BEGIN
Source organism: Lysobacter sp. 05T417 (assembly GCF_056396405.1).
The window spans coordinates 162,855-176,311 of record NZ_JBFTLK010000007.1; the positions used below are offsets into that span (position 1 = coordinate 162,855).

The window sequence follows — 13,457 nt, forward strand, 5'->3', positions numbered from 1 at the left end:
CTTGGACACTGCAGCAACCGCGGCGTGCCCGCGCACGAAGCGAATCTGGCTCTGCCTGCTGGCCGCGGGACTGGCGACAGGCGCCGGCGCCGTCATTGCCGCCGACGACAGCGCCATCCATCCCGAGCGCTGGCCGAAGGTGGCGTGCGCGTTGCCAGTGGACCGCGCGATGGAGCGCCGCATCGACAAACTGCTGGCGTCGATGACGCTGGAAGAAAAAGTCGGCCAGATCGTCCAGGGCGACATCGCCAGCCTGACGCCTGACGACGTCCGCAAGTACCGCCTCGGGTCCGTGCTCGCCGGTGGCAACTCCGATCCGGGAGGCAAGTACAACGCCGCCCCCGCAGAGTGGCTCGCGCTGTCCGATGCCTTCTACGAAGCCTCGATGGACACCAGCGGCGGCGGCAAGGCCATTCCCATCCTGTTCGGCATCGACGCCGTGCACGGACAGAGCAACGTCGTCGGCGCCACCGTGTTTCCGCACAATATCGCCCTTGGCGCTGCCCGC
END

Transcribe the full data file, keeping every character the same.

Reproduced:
Source organism: Lysobacter sp. 05T417 (assembly GCF_056396405.1).
The window spans coordinates 162,855-176,311 of record NZ_JBFTLK010000007.1; the positions used below are offsets into that span (position 1 = coordinate 162,855).

The window sequence follows — 13,457 nt, forward strand, 5'->3', positions numbered from 1 at the left end:
CTTGGACACTGCAGCAACCGCGGCGTGCCCGCGCACGAAGCGAATCTGGCTCTGCCTGCTGGCCGCGGGACTGGCGACAGGCGCCGGCGCCGTCATTGCCGCCGACGACAGCGCCATCCATCCCGAGCGCTGGCCGAAGGTGGCGTGCGCGTTGCCAGTGGACCGCGCGATGGAGCGCCGCATCGACAAACTGCTGGCGTCGATGACGCTGGAAGAAAAAGTCGGCCAGATCGTCCAGGGCGACATCGCCAGCCTGACGCCTGACGACGTCCGCAAGTACCGCCTCGGGTCCGTGCTCGCCGGTGGCAACTCCGATCCGGGAGGCAAGTACAACGCCGCCCCCGCAGAGTGGCTCGCGCTGTCCGATGCCTTCTACGAAGCCTCGATGGACACCAGCGGCGGCGGCAAGGCCATTCCCATCCTGTTCGGCATCGACGCCGTGCACGGACAGAGCAACGTCGTCGGCGCCACCGTGTTTCCGCACAATATCGCCCTTGGCGCTGCCCGC